Broiler litter is a solid manure and can be collected and stored as such. The mixture of bedding and manure (litter) makes broilers different than other major animal agriculture sectors. For the most common dairy, beef, layer, and pig systems, the largest variable is the amount of solids versus water. Broiler housing introduces a third variable in the form of bedding.

Each farm varies in their litter management. A common practice is to remove the "cake" - a crusted layer - from the litter and add a little bit of new bedding in between each flock. Other farms condition or mix the litter and reuse all of it. Most remove all of the litter each year and replace with new bedding.

When a house is cleaned out, the manure can be taken directly to a field and spread. If the timing is such that a field is not available, the litter is either stockpiled (short term) or added to the manure storage. Broiler litter can be stored outdoors or under a roof - the rules in some areas may require covered storage. All litter storage areas need to be designed to prevent clean water from contacting the manure as much as possible so that any stormwater runoff is captured.

Photos are described clockwise. Photo 1: Broiler litter being collected from inside the house. Photo 2: The same equipment as Photo 1 being used to deposit the litter in the manure storage shed. Photo 3: Litter being piled for removal from a broiler house. Photo 4: A covered manure storage shed filled with litter.

Are there other ways to manage broiler litter?

As with most manure, the primary use for broiler litter is as a crop fertilizer. The most common alternative to spreading "raw" litter on fields is to compost it. Composted litter can still be spread on fields, or reused as bedding in the broiler house, but is also marketable for other uses like golf courses or gardens.

Composting broiler litter requires less additional carbon than manure from most other animal species. This is because some carbon has already been added in the form of bedding. Another unique consideration in composting broiler litter is moisture. Litter tends to be very dry and requires a lot of additional water for proper composting.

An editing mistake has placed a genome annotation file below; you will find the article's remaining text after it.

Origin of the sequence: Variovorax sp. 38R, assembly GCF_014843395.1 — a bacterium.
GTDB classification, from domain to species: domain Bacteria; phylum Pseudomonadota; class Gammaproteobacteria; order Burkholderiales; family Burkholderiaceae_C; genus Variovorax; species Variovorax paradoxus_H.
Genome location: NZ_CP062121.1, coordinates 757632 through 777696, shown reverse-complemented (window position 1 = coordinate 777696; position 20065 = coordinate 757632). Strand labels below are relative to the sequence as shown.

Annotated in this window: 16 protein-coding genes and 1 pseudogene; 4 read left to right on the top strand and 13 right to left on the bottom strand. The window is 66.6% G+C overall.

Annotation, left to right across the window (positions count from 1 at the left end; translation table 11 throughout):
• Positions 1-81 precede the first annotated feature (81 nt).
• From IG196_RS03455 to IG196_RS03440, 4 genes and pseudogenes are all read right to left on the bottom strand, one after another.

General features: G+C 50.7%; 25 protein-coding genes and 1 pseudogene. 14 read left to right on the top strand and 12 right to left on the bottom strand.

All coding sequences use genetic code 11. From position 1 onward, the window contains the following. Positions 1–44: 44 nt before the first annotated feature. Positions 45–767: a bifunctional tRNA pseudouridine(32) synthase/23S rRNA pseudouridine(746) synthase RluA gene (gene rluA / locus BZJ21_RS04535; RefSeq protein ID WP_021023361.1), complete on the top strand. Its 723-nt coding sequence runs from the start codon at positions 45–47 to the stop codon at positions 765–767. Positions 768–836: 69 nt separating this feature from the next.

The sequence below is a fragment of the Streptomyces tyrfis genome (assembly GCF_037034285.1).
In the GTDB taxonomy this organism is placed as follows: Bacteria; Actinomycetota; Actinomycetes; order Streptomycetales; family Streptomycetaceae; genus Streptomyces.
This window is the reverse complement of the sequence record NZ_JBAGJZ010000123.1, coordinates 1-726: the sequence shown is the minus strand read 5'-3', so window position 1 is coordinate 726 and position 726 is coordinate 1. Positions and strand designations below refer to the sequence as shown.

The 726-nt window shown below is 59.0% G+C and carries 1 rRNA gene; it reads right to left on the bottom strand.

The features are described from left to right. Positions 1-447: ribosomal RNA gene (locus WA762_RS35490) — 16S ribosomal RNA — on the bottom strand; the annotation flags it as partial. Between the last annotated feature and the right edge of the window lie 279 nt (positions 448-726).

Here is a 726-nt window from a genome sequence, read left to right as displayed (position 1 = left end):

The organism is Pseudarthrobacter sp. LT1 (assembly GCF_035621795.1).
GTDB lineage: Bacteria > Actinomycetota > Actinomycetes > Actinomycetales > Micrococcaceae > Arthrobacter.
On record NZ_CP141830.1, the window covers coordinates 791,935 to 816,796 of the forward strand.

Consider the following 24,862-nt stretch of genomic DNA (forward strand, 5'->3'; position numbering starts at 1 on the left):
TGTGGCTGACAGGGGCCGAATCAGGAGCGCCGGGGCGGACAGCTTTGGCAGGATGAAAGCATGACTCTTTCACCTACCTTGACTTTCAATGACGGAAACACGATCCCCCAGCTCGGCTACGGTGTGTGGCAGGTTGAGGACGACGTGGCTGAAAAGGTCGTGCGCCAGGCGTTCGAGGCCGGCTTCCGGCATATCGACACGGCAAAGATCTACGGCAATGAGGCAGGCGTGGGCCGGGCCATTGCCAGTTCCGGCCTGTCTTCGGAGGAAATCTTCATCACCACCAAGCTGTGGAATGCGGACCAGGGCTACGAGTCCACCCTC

Another option for managing broiler litter includes options referred to as "thermal conversion technologies". These include processes like gasification (Photo 2, below), pyrolysis, and combustion (Photo 3, below). All of these processes produce heat along with a range of products including bio-oils and These processes also produce biochar and ash, which are very nutrient dense. It is more economical to transport these concentrated nutrients than to transport raw manure, making this an option in areas where there are concerns about the excess nutrients accumulating in soil.

Photos are described left to right. Photo 1: Two windrows of broiler litter compost. Photo 2: A gasifier being used on a broiler farm in the northeast U.S. Photo 3: A boiler that uses poultry litter as a fuel to produce heat.

Recommended reading

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Unless otherwise noted, photos are courtesy of Josh Payne, Oklahoma State University